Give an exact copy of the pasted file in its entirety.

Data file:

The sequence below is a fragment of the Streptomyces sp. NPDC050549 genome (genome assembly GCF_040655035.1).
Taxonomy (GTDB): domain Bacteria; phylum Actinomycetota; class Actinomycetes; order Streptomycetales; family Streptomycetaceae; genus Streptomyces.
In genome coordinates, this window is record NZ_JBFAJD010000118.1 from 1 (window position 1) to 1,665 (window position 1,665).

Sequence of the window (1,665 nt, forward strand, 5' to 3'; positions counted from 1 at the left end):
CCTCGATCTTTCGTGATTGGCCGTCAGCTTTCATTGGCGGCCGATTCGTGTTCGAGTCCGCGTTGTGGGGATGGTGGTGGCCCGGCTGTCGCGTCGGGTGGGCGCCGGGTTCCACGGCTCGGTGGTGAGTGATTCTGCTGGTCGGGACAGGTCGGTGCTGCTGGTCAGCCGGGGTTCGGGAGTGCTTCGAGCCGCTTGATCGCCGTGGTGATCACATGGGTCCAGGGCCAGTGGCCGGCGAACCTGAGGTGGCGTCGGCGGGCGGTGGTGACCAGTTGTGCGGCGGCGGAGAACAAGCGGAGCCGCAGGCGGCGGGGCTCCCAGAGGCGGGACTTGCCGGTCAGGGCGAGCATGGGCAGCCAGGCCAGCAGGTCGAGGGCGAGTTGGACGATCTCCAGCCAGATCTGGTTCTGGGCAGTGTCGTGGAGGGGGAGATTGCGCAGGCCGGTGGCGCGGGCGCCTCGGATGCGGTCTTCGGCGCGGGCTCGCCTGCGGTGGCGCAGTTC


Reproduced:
The sequence below is a fragment of the Streptomyces sp. NPDC050549 genome (genome assembly GCF_040655035.1).
Taxonomy (GTDB): domain Bacteria; phylum Actinomycetota; class Actinomycetes; order Streptomycetales; family Streptomycetaceae; genus Streptomyces.
In genome coordinates, this window is record NZ_JBFAJD010000118.1 from 1 (window position 1) to 1,665 (window position 1,665).

Sequence of the window (1,665 nt, forward strand, 5' to 3'; positions counted from 1 at the left end):
CCTCGATCTTTCGTGATTGGCCGTCAGCTTTCATTGGCGGCCGATTCGTGTTCGAGTCCGCGTTGTGGGGATGGTGGTGGCCCGGCTGTCGCGTCGGGTGGGCGCCGGGTTCCACGGCTCGGTGGTGAGTGATTCTGCTGGTCGGGACAGGTCGGTGCTGCTGGTCAGCCGGGGTTCGGGAGTGCTTCGAGCCGCTTGATCGCCGTGGTGATCACATGGGTCCAGGGCCAGTGGCCGGCGAACCTGAGGTGGCGTCGGCGGGCGGTGGTGACCAGTTGTGCGGCGGCGGAGAACAAGCGGAGCCGCAGGCGGCGGGGCTCCCAGAGGCGGGACTTGCCGGTCAGGGCGAGCATGGGCAGCCAGGCCAGCAGGTCGAGGGCGAGTTGGACGATCTCCAGCCAGATCTGGTTCTGGGCAGTGTCGTGGAGGGGGAGATTGCGCAGGCCGGTGGCGCGGGCGCCTCGGATGCGGTCTTCGGCGCGGGCTCGCCTGCGGTGGCGCAGTTC